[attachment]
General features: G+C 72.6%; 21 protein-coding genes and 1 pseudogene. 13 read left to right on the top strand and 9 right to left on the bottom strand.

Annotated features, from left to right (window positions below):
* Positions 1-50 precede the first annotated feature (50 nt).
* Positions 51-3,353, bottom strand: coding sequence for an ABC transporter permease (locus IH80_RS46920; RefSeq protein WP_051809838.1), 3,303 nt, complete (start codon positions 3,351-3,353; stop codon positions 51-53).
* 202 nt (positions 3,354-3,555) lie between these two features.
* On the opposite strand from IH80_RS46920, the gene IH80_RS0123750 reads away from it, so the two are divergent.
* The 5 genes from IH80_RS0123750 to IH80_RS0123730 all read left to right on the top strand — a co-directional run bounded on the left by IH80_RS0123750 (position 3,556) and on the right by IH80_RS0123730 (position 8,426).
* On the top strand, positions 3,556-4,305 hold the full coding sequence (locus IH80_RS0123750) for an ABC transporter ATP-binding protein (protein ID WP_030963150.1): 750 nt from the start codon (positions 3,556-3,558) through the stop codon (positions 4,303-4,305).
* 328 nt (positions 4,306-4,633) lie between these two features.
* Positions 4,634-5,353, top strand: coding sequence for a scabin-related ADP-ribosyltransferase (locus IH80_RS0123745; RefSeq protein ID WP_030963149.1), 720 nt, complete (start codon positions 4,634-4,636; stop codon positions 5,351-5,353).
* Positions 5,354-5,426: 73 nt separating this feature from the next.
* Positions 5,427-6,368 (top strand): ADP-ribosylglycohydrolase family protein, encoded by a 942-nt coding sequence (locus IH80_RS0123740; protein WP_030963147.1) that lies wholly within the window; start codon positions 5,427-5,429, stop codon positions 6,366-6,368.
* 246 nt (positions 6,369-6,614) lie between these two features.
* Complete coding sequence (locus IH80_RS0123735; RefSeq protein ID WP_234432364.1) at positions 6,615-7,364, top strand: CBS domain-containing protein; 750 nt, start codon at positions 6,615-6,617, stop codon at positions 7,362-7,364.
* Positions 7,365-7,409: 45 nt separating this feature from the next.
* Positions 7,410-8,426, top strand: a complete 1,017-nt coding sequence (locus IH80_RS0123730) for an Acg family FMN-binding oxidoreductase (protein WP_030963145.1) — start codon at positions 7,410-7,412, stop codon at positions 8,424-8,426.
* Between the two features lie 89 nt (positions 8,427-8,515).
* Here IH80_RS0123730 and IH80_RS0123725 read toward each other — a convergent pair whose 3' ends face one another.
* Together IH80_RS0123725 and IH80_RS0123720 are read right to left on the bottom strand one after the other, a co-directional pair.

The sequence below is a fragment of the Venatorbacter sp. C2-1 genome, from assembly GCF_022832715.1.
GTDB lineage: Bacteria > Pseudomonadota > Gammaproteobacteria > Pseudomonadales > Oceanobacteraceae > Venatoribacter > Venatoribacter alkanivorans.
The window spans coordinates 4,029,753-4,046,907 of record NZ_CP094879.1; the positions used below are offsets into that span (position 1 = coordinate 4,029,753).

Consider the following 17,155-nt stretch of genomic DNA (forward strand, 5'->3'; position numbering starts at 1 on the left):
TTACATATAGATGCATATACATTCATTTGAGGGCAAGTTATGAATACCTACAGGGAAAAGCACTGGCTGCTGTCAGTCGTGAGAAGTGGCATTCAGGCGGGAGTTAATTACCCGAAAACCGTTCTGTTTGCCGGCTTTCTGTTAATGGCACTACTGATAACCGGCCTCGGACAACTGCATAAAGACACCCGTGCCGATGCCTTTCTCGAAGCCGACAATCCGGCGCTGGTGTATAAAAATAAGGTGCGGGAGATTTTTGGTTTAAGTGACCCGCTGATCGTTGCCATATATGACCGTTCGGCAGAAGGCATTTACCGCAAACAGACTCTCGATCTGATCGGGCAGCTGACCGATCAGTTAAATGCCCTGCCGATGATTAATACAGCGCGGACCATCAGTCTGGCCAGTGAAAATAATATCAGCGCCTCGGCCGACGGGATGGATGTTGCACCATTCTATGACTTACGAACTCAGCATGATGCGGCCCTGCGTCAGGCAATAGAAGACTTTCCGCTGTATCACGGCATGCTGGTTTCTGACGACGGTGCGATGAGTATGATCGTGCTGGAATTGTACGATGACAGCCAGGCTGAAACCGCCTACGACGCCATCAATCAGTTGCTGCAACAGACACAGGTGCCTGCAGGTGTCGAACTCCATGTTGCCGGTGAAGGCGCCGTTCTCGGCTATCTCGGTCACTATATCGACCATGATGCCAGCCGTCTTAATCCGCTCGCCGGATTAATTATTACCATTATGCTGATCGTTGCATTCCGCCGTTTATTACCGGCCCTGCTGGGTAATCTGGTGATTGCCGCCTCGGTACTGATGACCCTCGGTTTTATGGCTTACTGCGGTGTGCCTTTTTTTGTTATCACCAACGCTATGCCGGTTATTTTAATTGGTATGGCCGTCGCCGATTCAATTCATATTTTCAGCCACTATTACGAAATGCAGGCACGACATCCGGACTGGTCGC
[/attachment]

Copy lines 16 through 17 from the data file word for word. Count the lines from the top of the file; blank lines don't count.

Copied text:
* Positions 7,410-8,426, top strand: a complete 1,017-nt coding sequence (locus IH80_RS0123730) for an Acg family FMN-binding oxidoreductase (protein WP_030963145.1) — start codon at positions 7,410-7,412, stop codon at positions 8,424-8,426.
* Between the two features lie 89 nt (positions 8,427-8,515).